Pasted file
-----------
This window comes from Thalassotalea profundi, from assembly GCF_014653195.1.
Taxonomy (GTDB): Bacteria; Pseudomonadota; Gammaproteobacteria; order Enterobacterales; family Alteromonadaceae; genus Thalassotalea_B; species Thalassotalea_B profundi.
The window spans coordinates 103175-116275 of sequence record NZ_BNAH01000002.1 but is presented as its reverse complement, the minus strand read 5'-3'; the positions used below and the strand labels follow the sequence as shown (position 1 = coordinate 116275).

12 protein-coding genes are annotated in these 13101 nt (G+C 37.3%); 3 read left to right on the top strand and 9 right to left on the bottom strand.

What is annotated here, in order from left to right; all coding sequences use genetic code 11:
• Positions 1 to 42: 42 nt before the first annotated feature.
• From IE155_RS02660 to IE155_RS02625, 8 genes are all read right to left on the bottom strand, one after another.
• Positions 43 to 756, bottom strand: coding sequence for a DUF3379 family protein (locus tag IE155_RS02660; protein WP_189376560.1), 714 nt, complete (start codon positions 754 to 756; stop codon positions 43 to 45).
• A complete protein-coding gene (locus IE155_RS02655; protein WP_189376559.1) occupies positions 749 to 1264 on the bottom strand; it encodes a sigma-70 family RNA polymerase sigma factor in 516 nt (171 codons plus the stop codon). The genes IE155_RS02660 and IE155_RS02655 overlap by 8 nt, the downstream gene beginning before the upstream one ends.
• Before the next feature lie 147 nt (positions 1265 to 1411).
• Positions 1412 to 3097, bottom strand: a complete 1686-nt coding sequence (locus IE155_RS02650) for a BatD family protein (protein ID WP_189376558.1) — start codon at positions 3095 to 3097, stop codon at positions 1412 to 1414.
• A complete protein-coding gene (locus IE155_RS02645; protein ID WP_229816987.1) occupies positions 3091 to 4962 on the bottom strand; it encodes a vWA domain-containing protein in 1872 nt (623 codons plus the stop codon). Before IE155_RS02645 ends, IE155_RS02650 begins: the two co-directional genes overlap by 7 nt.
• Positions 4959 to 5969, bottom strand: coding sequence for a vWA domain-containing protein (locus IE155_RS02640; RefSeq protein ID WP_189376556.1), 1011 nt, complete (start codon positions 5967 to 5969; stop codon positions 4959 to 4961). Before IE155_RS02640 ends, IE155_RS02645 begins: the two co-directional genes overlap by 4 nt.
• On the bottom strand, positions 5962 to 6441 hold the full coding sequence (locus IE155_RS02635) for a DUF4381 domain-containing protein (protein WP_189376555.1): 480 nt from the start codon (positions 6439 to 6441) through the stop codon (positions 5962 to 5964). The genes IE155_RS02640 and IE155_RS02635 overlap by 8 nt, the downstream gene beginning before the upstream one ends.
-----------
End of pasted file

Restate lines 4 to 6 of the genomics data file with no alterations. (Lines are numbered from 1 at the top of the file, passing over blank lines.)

12 protein-coding genes are annotated in these 13101 nt (G+C 37.3%); 3 read left to right on the top strand and 9 right to left on the bottom strand.

What is annotated here, in order from left to right; all coding sequences use genetic code 11:
• Positions 1 to 42: 42 nt before the first annotated feature.